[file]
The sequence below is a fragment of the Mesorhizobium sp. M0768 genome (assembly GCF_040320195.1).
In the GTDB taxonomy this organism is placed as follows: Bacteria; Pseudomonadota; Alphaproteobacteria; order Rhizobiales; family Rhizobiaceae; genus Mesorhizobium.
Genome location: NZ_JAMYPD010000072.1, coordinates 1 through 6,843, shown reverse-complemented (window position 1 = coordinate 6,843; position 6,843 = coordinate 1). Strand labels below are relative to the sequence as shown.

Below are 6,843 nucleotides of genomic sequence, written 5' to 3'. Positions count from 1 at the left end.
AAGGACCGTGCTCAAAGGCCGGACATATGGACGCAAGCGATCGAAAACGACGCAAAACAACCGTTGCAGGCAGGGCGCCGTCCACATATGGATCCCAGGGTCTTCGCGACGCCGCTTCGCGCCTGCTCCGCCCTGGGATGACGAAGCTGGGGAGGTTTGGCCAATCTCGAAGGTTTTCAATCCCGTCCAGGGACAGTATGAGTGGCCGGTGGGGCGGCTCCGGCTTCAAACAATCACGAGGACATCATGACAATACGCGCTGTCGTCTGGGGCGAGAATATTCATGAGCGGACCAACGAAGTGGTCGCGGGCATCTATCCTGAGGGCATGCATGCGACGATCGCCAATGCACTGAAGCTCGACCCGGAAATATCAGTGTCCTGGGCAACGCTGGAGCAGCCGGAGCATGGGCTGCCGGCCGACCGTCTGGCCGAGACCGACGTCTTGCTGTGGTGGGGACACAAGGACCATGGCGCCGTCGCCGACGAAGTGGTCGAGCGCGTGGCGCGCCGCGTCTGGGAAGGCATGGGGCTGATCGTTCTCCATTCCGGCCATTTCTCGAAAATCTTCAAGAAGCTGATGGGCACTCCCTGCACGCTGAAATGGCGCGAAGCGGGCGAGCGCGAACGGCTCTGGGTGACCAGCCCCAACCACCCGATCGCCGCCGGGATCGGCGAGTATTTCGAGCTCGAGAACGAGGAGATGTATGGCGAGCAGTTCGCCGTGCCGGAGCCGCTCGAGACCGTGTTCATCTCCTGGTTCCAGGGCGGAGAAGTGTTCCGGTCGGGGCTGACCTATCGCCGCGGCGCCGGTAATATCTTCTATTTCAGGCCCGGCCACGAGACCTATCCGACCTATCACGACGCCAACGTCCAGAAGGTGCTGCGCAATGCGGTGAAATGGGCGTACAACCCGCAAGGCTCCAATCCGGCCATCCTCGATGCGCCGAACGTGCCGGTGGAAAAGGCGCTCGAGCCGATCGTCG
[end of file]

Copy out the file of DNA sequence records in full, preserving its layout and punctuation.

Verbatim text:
The sequence below is a fragment of the Mesorhizobium sp. M0768 genome (assembly GCF_040320195.1).
In the GTDB taxonomy this organism is placed as follows: Bacteria; Pseudomonadota; Alphaproteobacteria; order Rhizobiales; family Rhizobiaceae; genus Mesorhizobium.
Genome location: NZ_JAMYPD010000072.1, coordinates 1 through 6,843, shown reverse-complemented (window position 1 = coordinate 6,843; position 6,843 = coordinate 1). Strand labels below are relative to the sequence as shown.

Below are 6,843 nucleotides of genomic sequence, written 5' to 3'. Positions count from 1 at the left end.
AAGGACCGTGCTCAAAGGCCGGACATATGGACGCAAGCGATCGAAAACGACGCAAAACAACCGTTGCAGGCAGGGCGCCGTCCACATATGGATCCCAGGGTCTTCGCGACGCCGCTTCGCGCCTGCTCCGCCCTGGGATGACGAAGCTGGGGAGGTTTGGCCAATCTCGAAGGTTTTCAATCCCGTCCAGGGACAGTATGAGTGGCCGGTGGGGCGGCTCCGGCTTCAAACAATCACGAGGACATCATGACAATACGCGCTGTCGTCTGGGGCGAGAATATTCATGAGCGGACCAACGAAGTGGTCGCGGGCATCTATCCTGAGGGCATGCATGCGACGATCGCCAATGCACTGAAGCTCGACCCGGAAATATCAGTGTCCTGGGCAACGCTGGAGCAGCCGGAGCATGGGCTGCCGGCCGACCGTCTGGCCGAGACCGACGTCTTGCTGTGGTGGGGACACAAGGACCATGGCGCCGTCGCCGACGAAGTGGTCGAGCGCGTGGCGCGCCGCGTCTGGGAAGGCATGGGGCTGATCGTTCTCCATTCCGGCCATTTCTCGAAAATCTTCAAGAAGCTGATGGGCACTCCCTGCACGCTGAAATGGCGCGAAGCGGGCGAGCGCGAACGGCTCTGGGTGACCAGCCCCAACCACCCGATCGCCGCCGGGATCGGCGAGTATTTCGAGCTCGAGAACGAGGAGATGTATGGCGAGCAGTTCGCCGTGCCGGAGCCGCTCGAGACCGTGTTCATCTCCTGGTTCCAGGGCGGAGAAGTGTTCCGGTCGGGGCTGACCTATCGCCGCGGCGCCGGTAATATCTTCTATTTCAGGCCCGGCCACGAGACCTATCCGACCTATCACGACGCCAACGTCCAGAAGGTGCTGCGCAATGCGGTGAAATGGGCGTACAACCCGCAAGGCTCCAATCCGGCCATCCTCGATGCGCCGAACGTGCCGGTGGAAAAGGCGCTCGAGCCGATCGTCG